Surprisingly, Europe did not do so well: ‘world leaders’ like the UK, France and Germany fell into the bottom third of the 33 countries, typically due to a fear of risk.
The report picked 9 “themes” which define entrepreneurship in a country, which assess optimism and attitudes toward risk. Using this method, they found that chiefly developing countries like China, Brazil and, number 1, India are the most entrepreneurial while a bulk of the countries in central europe are at the bottom.
According to the study, India’s optimistic and experienced entrepreneurs gave it the number one spot in a list of ten, which was made mostly of developing countries. China, Turkey and Estonia all featured in the top ten, while developed countries like Japan, Italy and the UK were all in the bottom ten.
The UK, though “experienced” according to the report, suffers from a fear of risk-taking and lack of initial investment.
The US, however, is in 3rd in the top, owing to experience and the investment during the early years of a business, as well as a lack of fear of failure.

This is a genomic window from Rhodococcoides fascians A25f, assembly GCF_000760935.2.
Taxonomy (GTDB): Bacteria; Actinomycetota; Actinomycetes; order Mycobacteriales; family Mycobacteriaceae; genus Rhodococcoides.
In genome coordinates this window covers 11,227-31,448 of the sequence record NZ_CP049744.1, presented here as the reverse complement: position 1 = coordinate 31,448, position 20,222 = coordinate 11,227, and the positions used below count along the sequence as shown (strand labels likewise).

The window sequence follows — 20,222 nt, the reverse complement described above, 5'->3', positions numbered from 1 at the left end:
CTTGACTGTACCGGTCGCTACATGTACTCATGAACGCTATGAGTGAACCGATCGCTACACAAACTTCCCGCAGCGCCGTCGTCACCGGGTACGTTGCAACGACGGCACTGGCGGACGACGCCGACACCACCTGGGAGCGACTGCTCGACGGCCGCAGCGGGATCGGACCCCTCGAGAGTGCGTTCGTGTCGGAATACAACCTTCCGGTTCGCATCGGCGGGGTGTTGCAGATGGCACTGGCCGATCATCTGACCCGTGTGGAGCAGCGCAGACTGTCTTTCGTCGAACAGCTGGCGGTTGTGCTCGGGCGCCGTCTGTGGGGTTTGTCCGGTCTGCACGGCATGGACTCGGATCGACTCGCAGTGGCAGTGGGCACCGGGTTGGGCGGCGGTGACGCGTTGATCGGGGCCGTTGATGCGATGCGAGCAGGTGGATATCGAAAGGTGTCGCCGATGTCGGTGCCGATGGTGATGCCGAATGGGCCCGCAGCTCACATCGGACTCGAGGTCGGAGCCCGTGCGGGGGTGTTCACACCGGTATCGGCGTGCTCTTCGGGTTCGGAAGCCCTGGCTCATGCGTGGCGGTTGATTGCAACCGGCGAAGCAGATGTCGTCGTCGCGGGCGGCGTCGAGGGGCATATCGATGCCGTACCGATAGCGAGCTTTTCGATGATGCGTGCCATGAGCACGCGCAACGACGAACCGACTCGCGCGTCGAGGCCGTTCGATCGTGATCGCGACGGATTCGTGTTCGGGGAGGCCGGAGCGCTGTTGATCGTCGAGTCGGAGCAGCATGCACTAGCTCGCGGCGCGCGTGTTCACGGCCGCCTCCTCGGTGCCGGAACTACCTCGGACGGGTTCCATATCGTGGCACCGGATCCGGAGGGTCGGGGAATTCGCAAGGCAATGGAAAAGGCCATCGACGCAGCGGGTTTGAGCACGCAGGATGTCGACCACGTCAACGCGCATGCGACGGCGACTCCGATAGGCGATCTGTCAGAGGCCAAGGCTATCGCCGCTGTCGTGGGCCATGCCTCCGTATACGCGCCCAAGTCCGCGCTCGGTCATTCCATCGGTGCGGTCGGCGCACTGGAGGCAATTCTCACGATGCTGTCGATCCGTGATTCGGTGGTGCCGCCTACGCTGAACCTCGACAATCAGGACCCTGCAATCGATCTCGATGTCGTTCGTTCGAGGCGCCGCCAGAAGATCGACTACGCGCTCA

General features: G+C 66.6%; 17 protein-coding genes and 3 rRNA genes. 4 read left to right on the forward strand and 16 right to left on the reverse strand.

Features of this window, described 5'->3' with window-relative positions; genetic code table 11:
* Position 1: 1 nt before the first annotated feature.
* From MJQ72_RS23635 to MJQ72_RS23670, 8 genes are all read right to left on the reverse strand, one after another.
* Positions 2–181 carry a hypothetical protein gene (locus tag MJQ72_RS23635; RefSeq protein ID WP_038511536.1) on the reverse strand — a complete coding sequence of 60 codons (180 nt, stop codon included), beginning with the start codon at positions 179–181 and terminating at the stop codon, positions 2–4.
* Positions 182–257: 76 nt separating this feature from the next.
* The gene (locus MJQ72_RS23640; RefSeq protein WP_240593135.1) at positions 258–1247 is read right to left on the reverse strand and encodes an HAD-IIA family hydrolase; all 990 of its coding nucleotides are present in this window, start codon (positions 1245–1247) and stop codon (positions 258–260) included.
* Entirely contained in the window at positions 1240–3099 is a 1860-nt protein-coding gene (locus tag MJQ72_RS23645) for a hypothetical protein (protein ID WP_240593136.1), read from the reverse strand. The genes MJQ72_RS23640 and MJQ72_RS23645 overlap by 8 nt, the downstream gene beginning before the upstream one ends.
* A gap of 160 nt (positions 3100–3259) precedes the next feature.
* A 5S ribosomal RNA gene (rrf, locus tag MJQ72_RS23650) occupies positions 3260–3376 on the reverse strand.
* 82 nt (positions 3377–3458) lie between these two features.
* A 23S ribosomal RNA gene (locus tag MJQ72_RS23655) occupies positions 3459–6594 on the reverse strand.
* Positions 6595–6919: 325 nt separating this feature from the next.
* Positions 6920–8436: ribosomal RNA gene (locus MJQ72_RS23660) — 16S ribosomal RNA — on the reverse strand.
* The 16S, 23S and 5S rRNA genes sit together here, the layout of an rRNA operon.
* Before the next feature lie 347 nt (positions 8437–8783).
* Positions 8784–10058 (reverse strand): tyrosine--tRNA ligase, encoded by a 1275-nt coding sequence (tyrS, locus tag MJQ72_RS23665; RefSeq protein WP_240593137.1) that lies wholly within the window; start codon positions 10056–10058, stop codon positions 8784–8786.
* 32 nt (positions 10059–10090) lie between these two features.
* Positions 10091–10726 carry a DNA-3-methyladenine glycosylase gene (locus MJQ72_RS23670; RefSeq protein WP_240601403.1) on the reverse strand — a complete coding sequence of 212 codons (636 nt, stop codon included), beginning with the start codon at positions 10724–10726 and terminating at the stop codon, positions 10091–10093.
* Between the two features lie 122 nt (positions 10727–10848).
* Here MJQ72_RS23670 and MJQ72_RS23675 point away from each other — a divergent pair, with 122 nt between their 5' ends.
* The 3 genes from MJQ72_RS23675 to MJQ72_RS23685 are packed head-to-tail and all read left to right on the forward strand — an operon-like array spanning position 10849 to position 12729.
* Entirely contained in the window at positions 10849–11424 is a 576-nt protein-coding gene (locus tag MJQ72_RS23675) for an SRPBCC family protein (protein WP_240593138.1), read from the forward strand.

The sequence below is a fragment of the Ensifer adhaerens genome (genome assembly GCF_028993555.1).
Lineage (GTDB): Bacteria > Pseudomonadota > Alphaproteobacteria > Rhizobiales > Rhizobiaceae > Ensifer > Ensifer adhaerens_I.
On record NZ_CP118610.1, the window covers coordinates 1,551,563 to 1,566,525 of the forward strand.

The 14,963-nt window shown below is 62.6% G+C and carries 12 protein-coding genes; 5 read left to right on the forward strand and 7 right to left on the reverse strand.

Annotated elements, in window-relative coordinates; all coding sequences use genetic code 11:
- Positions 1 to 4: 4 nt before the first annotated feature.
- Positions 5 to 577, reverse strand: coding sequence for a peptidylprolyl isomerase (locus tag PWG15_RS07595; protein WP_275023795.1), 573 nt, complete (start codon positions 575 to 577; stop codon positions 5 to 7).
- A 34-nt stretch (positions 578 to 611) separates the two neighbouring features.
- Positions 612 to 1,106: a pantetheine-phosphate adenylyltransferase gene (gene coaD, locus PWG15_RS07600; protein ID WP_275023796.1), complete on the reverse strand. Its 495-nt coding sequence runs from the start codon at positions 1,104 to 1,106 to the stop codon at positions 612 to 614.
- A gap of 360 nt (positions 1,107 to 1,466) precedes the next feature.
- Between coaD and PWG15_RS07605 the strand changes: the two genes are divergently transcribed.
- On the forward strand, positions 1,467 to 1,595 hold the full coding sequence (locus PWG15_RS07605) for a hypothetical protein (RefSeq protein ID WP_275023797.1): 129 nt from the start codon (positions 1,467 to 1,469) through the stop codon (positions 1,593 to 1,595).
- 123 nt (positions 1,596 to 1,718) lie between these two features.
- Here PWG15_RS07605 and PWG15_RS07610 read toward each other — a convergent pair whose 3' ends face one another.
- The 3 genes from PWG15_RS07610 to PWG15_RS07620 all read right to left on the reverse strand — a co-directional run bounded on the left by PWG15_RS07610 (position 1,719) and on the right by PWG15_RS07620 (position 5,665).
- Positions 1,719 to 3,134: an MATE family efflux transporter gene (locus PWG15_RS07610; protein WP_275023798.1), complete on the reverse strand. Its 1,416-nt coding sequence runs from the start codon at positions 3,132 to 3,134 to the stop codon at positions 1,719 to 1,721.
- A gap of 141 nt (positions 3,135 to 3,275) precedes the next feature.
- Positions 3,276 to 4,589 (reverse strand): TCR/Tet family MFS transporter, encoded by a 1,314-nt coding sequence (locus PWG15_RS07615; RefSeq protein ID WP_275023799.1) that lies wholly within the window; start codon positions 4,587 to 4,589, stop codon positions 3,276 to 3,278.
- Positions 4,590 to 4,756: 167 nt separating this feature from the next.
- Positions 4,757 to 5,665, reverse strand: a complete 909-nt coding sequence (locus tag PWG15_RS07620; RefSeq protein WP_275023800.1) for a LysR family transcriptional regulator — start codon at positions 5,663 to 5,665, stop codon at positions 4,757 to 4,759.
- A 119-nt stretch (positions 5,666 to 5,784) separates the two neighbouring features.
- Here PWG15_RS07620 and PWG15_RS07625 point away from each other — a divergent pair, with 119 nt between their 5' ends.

Surprisingly, even though developing countries typically did well for entrepreneurship, they typically thought poorly of entrepreneurs or felt it was an unstable lifestyle.
The report highlights that many of the top countries said “necessity” drove its entrepreneurs. This was especially true in India. Joseph Burgess, account executive at Hudson Sandler and one of the researchers for the study, said Necessity drives entrepreneurship as a need to provide for oneself or ones family and live above subsistence levels.
“In many of these still-developing entrepreneurial countries, living standards are, on average, below those of developed nations, and thus a need to escape poverty overrides any aversion potential entrepreneurs might have due to risks involved.”
He notes that a ‘nothing to lose’ mentality is a “key factor” in entrepreneurship. Developed countries are less likely to feel this than developing for fear of losing their assists. “Debt, selling assets, and/or forsaking stable employment” can be big deterrents.
When asked about how this report could influence entrepreneurs from the low-scoring European countries, Burgess said “while an absence of red tape and financial support are clearly integral to lasting success, pure motivation and desire to make something work can be one of the most powerful tools of all for an entrepreneur.”